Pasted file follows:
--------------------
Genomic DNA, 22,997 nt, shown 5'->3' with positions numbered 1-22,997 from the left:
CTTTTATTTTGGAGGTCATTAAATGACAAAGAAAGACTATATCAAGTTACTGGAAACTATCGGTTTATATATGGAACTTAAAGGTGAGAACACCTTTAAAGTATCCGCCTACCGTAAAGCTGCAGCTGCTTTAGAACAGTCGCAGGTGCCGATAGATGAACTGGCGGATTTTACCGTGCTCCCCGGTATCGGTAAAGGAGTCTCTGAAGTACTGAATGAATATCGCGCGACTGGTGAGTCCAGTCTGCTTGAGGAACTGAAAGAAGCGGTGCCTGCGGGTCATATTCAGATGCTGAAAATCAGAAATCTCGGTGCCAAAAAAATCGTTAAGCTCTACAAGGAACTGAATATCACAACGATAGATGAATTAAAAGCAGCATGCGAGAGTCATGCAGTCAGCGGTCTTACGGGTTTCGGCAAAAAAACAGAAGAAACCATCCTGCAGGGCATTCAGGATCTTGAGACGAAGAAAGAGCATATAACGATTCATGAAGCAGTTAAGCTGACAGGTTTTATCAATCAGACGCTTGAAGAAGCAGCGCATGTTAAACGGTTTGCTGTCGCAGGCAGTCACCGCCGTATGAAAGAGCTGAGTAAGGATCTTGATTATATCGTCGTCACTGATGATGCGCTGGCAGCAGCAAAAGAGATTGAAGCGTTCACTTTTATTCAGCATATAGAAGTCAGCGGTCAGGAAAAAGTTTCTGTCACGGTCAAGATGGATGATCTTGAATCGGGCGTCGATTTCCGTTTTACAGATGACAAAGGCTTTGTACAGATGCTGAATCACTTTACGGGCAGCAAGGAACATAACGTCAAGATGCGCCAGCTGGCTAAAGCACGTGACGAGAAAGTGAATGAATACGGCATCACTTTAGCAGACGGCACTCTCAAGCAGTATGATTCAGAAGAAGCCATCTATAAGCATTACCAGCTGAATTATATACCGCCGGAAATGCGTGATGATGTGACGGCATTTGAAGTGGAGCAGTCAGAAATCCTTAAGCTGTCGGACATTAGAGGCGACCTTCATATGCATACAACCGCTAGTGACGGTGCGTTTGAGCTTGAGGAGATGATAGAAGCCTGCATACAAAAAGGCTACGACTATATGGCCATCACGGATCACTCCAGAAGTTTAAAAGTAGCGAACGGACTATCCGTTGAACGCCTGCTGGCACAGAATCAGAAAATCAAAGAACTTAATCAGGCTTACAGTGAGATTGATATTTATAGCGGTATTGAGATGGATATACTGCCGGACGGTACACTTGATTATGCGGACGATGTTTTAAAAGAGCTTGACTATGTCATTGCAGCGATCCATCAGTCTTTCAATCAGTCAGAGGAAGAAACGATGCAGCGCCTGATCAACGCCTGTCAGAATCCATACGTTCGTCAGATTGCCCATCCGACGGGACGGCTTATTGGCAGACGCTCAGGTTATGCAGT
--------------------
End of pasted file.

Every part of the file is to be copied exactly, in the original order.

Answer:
Genomic DNA, 22,997 nt, shown 5'->3' with positions numbered 1-22,997 from the left:
CTTTTATTTTGGAGGTCATTAAATGACAAAGAAAGACTATATCAAGTTACTGGAAACTATCGGTTTATATATGGAACTTAAAGGTGAGAACACCTTTAAAGTATCCGCCTACCGTAAAGCTGCAGCTGCTTTAGAACAGTCGCAGGTGCCGATAGATGAACTGGCGGATTTTACCGTGCTCCCCGGTATCGGTAAAGGAGTCTCTGAAGTACTGAATGAATATCGCGCGACTGGTGAGTCCAGTCTGCTTGAGGAACTGAAAGAAGCGGTGCCTGCGGGTCATATTCAGATGCTGAAAATCAGAAATCTCGGTGCCAAAAAAATCGTTAAGCTCTACAAGGAACTGAATATCACAACGATAGATGAATTAAAAGCAGCATGCGAGAGTCATGCAGTCAGCGGTCTTACGGGTTTCGGCAAAAAAACAGAAGAAACCATCCTGCAGGGCATTCAGGATCTTGAGACGAAGAAAGAGCATATAACGATTCATGAAGCAGTTAAGCTGACAGGTTTTATCAATCAGACGCTTGAAGAAGCAGCGCATGTTAAACGGTTTGCTGTCGCAGGCAGTCACCGCCGTATGAAAGAGCTGAGTAAGGATCTTGATTATATCGTCGTCACTGATGATGCGCTGGCAGCAGCAAAAGAGATTGAAGCGTTCACTTTTATTCAGCATATAGAAGTCAGCGGTCAGGAAAAAGTTTCTGTCACGGTCAAGATGGATGATCTTGAATCGGGCGTCGATTTCCGTTTTACAGATGACAAAGGCTTTGTACAGATGCTGAATCACTTTACGGGCAGCAAGGAACATAACGTCAAGATGCGCCAGCTGGCTAAAGCACGTGACGAGAAAGTGAATGAATACGGCATCACTTTAGCAGACGGCACTCTCAAGCAGTATGATTCAGAAGAAGCCATCTATAAGCATTACCAGCTGAATTATATACCGCCGGAAATGCGTGATGATGTGACGGCATTTGAAGTGGAGCAGTCAGAAATCCTTAAGCTGTCGGACATTAGAGGCGACCTTCATATGCATACAACCGCTAGTGACGGTGCGTTTGAGCTTGAGGAGATGATAGAAGCCTGCATACAAAAAGGCTACGACTATATGGCCATCACGGATCACTCCAGAAGTTTAAAAGTAGCGAACGGACTATCCGTTGAACGCCTGCTGGCACAGAATCAGAAAATCAAAGAACTTAATCAGGCTTACAGTGAGATTGATATTTATAGCGGTATTGAGATGGATATACTGCCGGACGGTACACTTGATTATGCGGACGATGTTTTAAAAGAGCTTGACTATGTCATTGCAGCGATCCATCAGTCTTTCAATCAGTCAGAGGAAGAAACGATGCAGCGCCTGATCAACGCCTGTCAGAATCCATACGTTCGTCAGATTGCCCATCCGACGGGACGGCTTATTGGCAGACGCTCAGGTTATGCAGT